Motsoeneng said the SA Broadcasting Corporation (SABC) went on a public drive in August 2012, and viewers felt the television news broadcasts were too short.
JOHANNESBURG - The SA Broadcasting Corporation’s (SABC’S) decision to change editorial policy and not broadcast violent protests was in conflict with the policy position of the governing party, the African National Congress (ANC) said on Tuesday.
Head of the ANC’s subcommittee on communications Jackson Mthembu said the SABC never consulted the ANC or South Africans on changing editorial policy.
"The decision has never been consulted with or condoned by the ruling party. This is worrying as it amounts to change in policy of governing party…therefore if you want to change policy and don’t consult us, that shows serious disregard for the governing party," Mthembu told reporters in Johannesburg.
SABC banned broadcast of violent protests, drawing wide criticism from civil society and political parties. At least seven senior journalists face disciplinary action for alleged misconduct after they raised concerns over growing censorship at the broadcaster. Journalists and civil society held protests at SABC offices this week decrying the recent developments at the SABC.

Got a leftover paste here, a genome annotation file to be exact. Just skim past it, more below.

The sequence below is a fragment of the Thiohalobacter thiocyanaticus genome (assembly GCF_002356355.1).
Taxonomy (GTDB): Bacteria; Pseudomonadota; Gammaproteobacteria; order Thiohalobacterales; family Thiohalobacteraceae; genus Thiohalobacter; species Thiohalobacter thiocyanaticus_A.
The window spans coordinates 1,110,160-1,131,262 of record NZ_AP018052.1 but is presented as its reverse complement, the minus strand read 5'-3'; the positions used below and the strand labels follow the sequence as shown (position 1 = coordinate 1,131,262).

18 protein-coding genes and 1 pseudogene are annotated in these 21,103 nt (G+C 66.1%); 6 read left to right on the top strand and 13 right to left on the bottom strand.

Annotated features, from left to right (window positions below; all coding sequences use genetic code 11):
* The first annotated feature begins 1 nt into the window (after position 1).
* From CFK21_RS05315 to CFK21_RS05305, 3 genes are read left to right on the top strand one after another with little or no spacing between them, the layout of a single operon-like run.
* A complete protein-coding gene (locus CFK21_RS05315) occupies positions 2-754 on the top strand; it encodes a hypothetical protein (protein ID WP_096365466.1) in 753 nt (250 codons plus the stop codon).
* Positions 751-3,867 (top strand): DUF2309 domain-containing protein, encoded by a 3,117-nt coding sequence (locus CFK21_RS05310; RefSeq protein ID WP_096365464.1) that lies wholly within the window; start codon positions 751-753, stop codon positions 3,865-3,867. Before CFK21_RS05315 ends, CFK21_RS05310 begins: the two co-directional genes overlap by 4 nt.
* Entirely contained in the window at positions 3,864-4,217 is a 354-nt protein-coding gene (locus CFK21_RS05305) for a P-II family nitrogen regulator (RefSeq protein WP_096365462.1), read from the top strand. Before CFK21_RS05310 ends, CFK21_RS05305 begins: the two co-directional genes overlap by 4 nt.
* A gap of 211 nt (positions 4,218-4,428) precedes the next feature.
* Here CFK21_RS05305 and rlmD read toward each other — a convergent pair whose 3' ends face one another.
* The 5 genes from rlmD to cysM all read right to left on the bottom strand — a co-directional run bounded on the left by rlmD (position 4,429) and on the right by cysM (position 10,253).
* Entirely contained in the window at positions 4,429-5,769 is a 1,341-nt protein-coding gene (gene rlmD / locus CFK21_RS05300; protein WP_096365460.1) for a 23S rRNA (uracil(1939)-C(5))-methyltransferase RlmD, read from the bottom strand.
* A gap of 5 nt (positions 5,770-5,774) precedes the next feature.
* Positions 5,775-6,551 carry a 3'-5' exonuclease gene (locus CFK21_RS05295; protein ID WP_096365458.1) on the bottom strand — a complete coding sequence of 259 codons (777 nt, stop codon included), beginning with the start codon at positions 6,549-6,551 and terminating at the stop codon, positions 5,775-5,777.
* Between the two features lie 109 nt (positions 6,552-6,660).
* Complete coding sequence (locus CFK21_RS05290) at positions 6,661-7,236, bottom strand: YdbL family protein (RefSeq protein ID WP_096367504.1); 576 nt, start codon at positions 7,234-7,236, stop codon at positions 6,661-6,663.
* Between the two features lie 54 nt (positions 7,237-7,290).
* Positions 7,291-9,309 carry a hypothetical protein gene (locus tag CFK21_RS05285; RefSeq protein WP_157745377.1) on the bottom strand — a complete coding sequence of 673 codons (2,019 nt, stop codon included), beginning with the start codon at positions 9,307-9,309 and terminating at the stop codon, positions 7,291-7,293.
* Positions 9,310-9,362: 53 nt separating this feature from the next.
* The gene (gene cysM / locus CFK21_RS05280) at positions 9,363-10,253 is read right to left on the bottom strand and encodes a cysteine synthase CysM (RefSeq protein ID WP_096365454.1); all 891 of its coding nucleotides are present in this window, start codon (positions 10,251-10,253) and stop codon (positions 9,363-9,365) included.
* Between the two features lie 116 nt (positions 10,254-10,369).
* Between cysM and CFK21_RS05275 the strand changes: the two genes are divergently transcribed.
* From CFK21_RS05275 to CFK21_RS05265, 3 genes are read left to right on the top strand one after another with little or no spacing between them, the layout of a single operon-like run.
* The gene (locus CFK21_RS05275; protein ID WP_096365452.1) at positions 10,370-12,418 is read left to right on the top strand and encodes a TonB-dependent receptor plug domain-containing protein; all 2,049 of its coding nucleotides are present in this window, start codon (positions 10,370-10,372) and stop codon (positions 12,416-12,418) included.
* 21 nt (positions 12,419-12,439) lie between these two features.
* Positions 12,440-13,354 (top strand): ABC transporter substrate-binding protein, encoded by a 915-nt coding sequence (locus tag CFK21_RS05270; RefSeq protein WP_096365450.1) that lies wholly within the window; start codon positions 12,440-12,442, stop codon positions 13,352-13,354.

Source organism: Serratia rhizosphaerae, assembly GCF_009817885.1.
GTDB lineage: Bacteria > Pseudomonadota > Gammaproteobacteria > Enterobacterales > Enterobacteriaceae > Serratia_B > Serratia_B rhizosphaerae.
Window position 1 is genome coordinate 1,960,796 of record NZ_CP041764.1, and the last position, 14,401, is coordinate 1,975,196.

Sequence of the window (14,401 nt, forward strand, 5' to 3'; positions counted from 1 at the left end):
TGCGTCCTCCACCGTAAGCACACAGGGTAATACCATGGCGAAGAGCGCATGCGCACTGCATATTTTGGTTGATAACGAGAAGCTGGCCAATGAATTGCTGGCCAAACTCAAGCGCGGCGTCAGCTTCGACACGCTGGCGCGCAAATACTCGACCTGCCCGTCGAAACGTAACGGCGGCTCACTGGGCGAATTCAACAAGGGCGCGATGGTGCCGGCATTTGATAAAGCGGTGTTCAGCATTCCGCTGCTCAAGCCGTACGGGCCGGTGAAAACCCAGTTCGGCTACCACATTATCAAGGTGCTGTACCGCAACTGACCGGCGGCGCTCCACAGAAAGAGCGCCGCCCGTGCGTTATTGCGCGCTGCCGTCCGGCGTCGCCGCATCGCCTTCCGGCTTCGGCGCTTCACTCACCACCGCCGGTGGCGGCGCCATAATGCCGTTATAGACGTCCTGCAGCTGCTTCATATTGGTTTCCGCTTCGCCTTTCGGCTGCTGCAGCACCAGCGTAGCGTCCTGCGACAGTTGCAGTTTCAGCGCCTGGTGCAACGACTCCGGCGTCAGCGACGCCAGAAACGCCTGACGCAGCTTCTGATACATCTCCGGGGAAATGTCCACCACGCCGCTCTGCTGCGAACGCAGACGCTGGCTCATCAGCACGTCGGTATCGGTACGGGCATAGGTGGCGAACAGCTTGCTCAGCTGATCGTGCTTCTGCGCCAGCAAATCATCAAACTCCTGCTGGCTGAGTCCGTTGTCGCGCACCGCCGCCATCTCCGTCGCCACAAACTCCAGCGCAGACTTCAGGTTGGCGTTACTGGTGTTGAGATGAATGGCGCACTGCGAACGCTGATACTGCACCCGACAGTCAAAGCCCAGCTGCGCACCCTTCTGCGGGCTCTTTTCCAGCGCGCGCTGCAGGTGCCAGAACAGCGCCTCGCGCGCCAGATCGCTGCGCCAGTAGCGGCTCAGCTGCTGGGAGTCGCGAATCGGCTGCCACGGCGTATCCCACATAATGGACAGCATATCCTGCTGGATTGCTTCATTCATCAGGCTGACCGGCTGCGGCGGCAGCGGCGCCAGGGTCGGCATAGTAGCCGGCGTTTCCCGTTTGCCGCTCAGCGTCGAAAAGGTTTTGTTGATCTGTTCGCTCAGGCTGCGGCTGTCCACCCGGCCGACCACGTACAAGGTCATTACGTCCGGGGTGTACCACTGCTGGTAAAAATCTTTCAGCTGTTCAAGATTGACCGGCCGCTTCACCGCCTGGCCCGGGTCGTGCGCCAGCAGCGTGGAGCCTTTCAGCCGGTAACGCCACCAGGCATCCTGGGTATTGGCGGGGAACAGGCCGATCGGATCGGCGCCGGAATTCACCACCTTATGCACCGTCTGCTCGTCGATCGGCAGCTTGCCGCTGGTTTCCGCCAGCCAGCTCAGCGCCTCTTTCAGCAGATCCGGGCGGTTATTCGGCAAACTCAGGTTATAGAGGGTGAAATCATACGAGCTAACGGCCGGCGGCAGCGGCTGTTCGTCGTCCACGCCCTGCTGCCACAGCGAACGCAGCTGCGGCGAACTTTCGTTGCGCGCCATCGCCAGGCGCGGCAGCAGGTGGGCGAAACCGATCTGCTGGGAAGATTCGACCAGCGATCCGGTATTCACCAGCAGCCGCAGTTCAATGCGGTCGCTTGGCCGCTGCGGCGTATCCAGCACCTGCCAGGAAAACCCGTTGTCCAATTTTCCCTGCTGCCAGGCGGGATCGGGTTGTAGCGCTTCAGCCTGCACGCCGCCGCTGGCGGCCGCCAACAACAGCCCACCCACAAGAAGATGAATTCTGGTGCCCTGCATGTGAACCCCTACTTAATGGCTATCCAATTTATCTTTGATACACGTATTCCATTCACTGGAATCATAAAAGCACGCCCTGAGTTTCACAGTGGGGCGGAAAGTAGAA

Mthembu said significant policy changes, such as that made by the SABC, required public consultation before being implemented.
"This is to canvass public opinions. To the best of our knowledge these have not been done…I would know as the chief whip of the majority party if this was discussed….we are as blank as many South Africans are."
He said the SABC did not report to the ANC, and that the ruling party did not require any help from the public broadcaster.
"We are able to represent ourselves…therefore we don’t need proxies at the SABC. As a movement, we fought for a public broadcaster with a public mandate. There is no way that the ANC can infringe on the public mandate of the SABC," said Mthembu.
He denied allegations that the ANC "connived" with some at the SABC to undermine opposition parties.